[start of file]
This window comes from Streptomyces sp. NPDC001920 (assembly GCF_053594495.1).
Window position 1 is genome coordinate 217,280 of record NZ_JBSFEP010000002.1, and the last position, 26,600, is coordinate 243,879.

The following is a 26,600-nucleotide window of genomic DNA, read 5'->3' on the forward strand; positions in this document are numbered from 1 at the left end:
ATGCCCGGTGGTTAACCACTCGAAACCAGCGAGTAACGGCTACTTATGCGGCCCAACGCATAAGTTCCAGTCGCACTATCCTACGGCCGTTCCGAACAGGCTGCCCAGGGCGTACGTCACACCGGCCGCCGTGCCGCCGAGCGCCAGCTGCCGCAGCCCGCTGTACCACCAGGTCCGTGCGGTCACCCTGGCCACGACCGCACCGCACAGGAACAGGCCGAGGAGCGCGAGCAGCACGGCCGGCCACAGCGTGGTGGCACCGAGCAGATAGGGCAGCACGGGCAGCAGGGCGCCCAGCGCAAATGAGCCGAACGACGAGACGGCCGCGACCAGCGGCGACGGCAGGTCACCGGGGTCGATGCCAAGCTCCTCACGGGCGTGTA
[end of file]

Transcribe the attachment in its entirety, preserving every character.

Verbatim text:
This window comes from Streptomyces sp. NPDC001920 (assembly GCF_053594495.1).
Window position 1 is genome coordinate 217,280 of record NZ_JBSFEP010000002.1, and the last position, 26,600, is coordinate 243,879.

The following is a 26,600-nucleotide window of genomic DNA, read 5'->3' on the forward strand; positions in this document are numbered from 1 at the left end:
ATGCCCGGTGGTTAACCACTCGAAACCAGCGAGTAACGGCTACTTATGCGGCCCAACGCATAAGTTCCAGTCGCACTATCCTACGGCCGTTCCGAACAGGCTGCCCAGGGCGTACGTCACACCGGCCGCCGTGCCGCCGAGCGCCAGCTGCCGCAGCCCGCTGTACCACCAGGTCCGTGCGGTCACCCTGGCCACGACCGCACCGCACAGGAACAGGCCGAGGAGCGCGAGCAGCACGGCCGGCCACAGCGTGGTGGCACCGAGCAGATAGGGCAGCACGGGCAGCAGGGCGCCCAGCGCAAATGAGCCGAACGACGAGACGGCCGCGACCAGCGGCGACGGCAGGTCACCGGGGTCGATGCCAAGCTCCTCACGGGCGTGTA